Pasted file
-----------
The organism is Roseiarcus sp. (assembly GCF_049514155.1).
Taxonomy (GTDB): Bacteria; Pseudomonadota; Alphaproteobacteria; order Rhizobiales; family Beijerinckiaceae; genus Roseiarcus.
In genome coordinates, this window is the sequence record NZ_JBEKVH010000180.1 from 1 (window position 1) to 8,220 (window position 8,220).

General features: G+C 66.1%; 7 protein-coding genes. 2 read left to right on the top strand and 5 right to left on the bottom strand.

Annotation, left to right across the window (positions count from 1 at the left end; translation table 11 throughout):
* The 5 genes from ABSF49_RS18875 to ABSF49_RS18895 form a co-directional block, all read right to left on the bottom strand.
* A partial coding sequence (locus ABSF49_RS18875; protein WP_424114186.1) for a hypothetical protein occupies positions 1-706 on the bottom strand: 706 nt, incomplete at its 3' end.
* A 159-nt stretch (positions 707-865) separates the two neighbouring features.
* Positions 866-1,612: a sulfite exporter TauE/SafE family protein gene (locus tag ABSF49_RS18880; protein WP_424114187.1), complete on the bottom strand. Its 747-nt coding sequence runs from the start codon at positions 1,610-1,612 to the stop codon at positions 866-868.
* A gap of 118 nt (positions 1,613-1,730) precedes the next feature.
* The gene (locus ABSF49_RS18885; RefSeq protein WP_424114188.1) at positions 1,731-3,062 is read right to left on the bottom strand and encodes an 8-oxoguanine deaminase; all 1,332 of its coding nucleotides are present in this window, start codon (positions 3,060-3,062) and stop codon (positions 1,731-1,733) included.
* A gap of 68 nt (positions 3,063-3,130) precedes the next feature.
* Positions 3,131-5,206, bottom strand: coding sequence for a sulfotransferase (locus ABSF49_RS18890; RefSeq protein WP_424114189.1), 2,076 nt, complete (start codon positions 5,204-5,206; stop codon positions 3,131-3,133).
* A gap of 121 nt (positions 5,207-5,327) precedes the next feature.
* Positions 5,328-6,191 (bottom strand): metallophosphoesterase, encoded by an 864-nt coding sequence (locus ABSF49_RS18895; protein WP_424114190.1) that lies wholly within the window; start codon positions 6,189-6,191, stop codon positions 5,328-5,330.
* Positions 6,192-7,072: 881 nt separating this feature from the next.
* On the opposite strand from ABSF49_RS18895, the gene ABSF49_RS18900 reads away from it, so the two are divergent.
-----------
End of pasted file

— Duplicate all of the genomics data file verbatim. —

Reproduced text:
The organism is Roseiarcus sp. (assembly GCF_049514155.1).
Taxonomy (GTDB): Bacteria; Pseudomonadota; Alphaproteobacteria; order Rhizobiales; family Beijerinckiaceae; genus Roseiarcus.
In genome coordinates, this window is the sequence record NZ_JBEKVH010000180.1 from 1 (window position 1) to 8,220 (window position 8,220).

General features: G+C 66.1%; 7 protein-coding genes. 2 read left to right on the top strand and 5 right to left on the bottom strand.

Annotation, left to right across the window (positions count from 1 at the left end; translation table 11 throughout):
* The 5 genes from ABSF49_RS18875 to ABSF49_RS18895 form a co-directional block, all read right to left on the bottom strand.
* A partial coding sequence (locus ABSF49_RS18875; protein WP_424114186.1) for a hypothetical protein occupies positions 1-706 on the bottom strand: 706 nt, incomplete at its 3' end.
* A 159-nt stretch (positions 707-865) separates the two neighbouring features.
* Positions 866-1,612: a sulfite exporter TauE/SafE family protein gene (locus tag ABSF49_RS18880; protein WP_424114187.1), complete on the bottom strand. Its 747-nt coding sequence runs from the start codon at positions 1,610-1,612 to the stop codon at positions 866-868.
* A gap of 118 nt (positions 1,613-1,730) precedes the next feature.
* The gene (locus ABSF49_RS18885; RefSeq protein WP_424114188.1) at positions 1,731-3,062 is read right to left on the bottom strand and encodes an 8-oxoguanine deaminase; all 1,332 of its coding nucleotides are present in this window, start codon (positions 3,060-3,062) and stop codon (positions 1,731-1,733) included.
* A gap of 68 nt (positions 3,063-3,130) precedes the next feature.
* Positions 3,131-5,206, bottom strand: coding sequence for a sulfotransferase (locus ABSF49_RS18890; RefSeq protein WP_424114189.1), 2,076 nt, complete (start codon positions 5,204-5,206; stop codon positions 3,131-3,133).
* A gap of 121 nt (positions 5,207-5,327) precedes the next feature.
* Positions 5,328-6,191 (bottom strand): metallophosphoesterase, encoded by an 864-nt coding sequence (locus ABSF49_RS18895; protein WP_424114190.1) that lies wholly within the window; start codon positions 6,189-6,191, stop codon positions 5,328-5,330.
* Positions 6,192-7,072: 881 nt separating this feature from the next.
* On the opposite strand from ABSF49_RS18895, the gene ABSF49_RS18900 reads away from it, so the two are divergent.